To Kill a Mockingbird Symbolism and Plot

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"Mockingbirds don’t do one thing but make music for us to enjoy. They don't eat up people’s gardens, don't nest in corncribs, they don't do one thing but sing their hearts out for us. That's why it’s a sin to kill a mockingbird”. In "To Kill a Mockingbird" symbolism is shown through different characters in Harper Lee’s essay-novel. To Kill a Mockingbird takes place during the 1930’s in a fictional town called Maycomb. The book follows a young girl named Jean Louise “Scout” Finch, her older brother Jem, and their friend Dill as they grow up. There are many interesting and unique townspeople such as Arthur “Boo” Radley, a harmless recluse deemed as a monster and Tom Robinson, a gentle black man falsely convicted of rape. Lee uses these unusual characters as symbolism of a mockingbird to illustrate how ignorance and prejudice affect innocent people.

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Hidden and Obvious Symbolism in "To Kill a Mickingbird"

Lee uses Arthur “Boo” Radley to demonstrate how a community’s ignorance and rumors adversely and detrimentally affect the fate of of a harmless and heroic recluse. When Arthur was a young boy, he hung around with the wrong crowd and ended up almost getting arrested. To protect his son from prison, Arthur’s father locked him up in their house and he was never seen in public again. Since the townspeople do not see Arthur , they conjure up not only wild stories, but also negative stories about him, even bestowing the derogatory name “Boo”. When Dill spent his first summer in Maycomb, he asked Jem to describe “Boo”. Jem depicts Arthur as “...about six-and-a-half feet tall, judging from his tracks; he dined on raw squirrels and any cats he could catch, that’s why his hands were blood-stained... There was a long jagged scar that ran across his face; what teeth he had were yellow and rotten; his eyes popped, and he drooled most of the time”. Essentially, Jem describes Arthur as a monster from a horror story. Since Arthur is never seen, the gossip from the adults fuel the children’s horrific and imaginative description of who he might be even though none of these rumors have been confirmed. The town sees “Boo” as a monster rather than a harmless recluse. Scout continues to believe these wild tales until the end of the story when Arthur saves her and Jem from Bob Ewell’s attack. When Scout saw Boo for the first time, “I looked from his hands to his sand-stained khaki pants; my eyes travel up his thin frame to his torn denim shirt. His face was as white as his hands, but for a shadow on his jutting chin. His cheeks were thin to hollowness; his mouth was wide; there were shallow, almost delicate indentations at his temples, and his gray eyes were so colorless I thought he was blind. His hair was dead and thin, almost feathery on top of his head”. In contrast to Jem’s description of Arthur, Scout uses words like “gray”, “delicate”, and “thin”. These words depict Arthur as a non-threatening person in contrast to Jem’s descriptions of “blood-stained”, “jagged scar” and “yellow, rotten teeth”. In fact, Arthur demonstrated heroism by risking his life to rescue Scout and Jem from physical harm. Arthur Radley fits the description of the mockingbird perfectly: he did not do anything to anyone, but townspeople make horrific stories and rumors to compensate for their ignorance. They misunderstand and unfairly treat him as an outcast. Similar to a mockingbird, Arthur is not only harmless, he displayed heroism.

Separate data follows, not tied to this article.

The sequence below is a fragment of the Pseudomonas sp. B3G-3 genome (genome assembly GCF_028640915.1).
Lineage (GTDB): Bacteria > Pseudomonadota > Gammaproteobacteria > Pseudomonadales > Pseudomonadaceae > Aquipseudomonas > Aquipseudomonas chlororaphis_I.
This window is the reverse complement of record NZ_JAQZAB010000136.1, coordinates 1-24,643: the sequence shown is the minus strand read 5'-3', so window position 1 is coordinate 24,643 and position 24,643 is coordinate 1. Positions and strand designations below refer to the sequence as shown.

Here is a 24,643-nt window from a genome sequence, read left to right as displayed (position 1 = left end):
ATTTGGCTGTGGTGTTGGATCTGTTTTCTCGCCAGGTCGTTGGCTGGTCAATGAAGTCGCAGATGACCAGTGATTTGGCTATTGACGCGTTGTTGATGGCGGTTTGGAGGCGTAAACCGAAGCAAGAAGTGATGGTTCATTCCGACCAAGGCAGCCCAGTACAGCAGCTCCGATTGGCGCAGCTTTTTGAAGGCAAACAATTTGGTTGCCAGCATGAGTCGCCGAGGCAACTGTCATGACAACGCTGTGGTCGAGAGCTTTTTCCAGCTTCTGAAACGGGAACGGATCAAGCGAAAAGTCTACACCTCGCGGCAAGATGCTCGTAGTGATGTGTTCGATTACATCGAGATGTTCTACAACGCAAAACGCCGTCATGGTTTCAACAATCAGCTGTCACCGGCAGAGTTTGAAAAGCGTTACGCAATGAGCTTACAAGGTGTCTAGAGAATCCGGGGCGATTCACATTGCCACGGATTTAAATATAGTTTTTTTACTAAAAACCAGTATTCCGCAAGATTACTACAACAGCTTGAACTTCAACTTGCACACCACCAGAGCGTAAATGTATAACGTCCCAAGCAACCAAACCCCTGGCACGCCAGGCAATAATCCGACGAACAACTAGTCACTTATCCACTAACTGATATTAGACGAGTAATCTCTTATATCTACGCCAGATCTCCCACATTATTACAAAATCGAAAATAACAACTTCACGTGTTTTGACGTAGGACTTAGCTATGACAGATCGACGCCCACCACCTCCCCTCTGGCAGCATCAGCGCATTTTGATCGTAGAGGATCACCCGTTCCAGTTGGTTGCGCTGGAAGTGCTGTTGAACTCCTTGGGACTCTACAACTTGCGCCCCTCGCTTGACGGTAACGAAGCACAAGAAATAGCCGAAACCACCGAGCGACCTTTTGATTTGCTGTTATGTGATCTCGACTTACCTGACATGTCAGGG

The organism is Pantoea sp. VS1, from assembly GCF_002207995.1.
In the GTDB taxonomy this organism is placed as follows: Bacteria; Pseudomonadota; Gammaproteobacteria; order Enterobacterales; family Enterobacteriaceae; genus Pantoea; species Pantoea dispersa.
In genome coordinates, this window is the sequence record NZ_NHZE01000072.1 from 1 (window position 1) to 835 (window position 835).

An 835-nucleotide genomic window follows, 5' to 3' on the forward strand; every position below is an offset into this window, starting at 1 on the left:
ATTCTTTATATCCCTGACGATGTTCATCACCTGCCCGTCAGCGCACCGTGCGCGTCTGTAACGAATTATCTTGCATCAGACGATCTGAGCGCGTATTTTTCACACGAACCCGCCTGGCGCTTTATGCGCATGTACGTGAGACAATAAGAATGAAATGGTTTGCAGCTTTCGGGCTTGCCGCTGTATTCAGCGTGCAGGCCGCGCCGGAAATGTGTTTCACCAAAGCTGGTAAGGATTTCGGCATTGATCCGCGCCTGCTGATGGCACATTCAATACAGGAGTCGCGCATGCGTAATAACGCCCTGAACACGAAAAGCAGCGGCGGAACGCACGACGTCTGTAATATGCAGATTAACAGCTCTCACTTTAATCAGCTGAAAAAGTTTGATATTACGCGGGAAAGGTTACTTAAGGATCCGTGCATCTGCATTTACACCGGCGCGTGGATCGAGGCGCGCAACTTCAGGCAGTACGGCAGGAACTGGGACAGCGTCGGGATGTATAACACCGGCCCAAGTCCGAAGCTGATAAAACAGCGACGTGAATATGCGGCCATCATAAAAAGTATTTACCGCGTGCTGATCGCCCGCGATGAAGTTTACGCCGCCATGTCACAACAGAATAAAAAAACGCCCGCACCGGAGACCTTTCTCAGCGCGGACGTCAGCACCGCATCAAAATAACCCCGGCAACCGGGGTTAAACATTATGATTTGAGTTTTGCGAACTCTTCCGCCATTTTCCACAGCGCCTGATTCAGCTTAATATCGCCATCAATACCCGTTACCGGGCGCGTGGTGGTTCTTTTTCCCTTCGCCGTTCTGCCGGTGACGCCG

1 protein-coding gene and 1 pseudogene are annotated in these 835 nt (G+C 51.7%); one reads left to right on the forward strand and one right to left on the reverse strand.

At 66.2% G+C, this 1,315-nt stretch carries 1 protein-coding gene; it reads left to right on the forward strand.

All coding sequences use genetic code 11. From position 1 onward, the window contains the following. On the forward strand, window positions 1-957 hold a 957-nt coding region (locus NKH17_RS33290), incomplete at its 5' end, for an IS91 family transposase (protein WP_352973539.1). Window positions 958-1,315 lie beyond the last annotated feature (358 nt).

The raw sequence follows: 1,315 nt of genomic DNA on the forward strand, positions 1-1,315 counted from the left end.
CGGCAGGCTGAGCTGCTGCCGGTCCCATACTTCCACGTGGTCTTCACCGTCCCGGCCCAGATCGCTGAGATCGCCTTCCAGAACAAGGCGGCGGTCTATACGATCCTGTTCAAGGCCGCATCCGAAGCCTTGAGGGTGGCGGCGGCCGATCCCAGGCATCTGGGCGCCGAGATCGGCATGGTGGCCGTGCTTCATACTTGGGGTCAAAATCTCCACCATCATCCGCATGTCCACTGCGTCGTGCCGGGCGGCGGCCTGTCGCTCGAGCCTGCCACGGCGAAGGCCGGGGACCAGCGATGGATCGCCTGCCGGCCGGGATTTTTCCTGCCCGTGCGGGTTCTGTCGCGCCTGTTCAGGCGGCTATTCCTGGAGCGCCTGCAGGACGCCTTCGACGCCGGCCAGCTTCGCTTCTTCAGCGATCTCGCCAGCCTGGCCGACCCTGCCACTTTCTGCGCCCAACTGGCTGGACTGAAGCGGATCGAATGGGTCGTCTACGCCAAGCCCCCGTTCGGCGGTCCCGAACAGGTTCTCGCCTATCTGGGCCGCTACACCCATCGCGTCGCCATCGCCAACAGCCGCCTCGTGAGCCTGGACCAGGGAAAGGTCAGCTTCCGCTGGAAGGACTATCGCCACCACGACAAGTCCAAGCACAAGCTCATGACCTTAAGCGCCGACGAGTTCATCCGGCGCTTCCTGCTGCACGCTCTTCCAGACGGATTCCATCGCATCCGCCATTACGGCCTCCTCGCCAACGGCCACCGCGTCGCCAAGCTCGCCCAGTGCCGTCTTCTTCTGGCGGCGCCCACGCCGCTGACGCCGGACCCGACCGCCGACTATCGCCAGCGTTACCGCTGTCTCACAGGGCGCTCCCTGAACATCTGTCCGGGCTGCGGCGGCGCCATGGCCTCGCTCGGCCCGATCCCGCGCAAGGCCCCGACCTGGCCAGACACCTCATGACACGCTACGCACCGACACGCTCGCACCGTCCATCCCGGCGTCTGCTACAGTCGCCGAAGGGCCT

Tom Robinson is a black man who was convicted of rape even though he was thoroughly proven innocent. Tom was giving his testimony and explained that Mayella Ewell asked him to come into her house. When he came in, she kissed and hugged him. Scout observes, “Tom Robinson’s manners were as good as Atticus’s...he would not have dared strike a white woman under any circumstances and expect to live long, so he took the first opportunity to run-a sure sign of guilt”. Tom is a good man who is nothing less than a gentleman. But, he also knows his place which is below a white woman.

Furthermore, when Atticus is talking to the jury he says, “And so a quiet, respectable, humble Negro who had the unitigated temerity to ‘feel sorry’ for a white woman has to put his word against two white people’s”. To the jury, a black man’s word means nothing against the words of two white people because they all are prejudice. Even though Tom was a good man, his race defined the verdict of his case before he stepped in the courtroom. The jury’s prejudice resulted in Tom’s death. Tom was the mockingbird: a respectable and humble person who had nice manners and would never hurt a fly.

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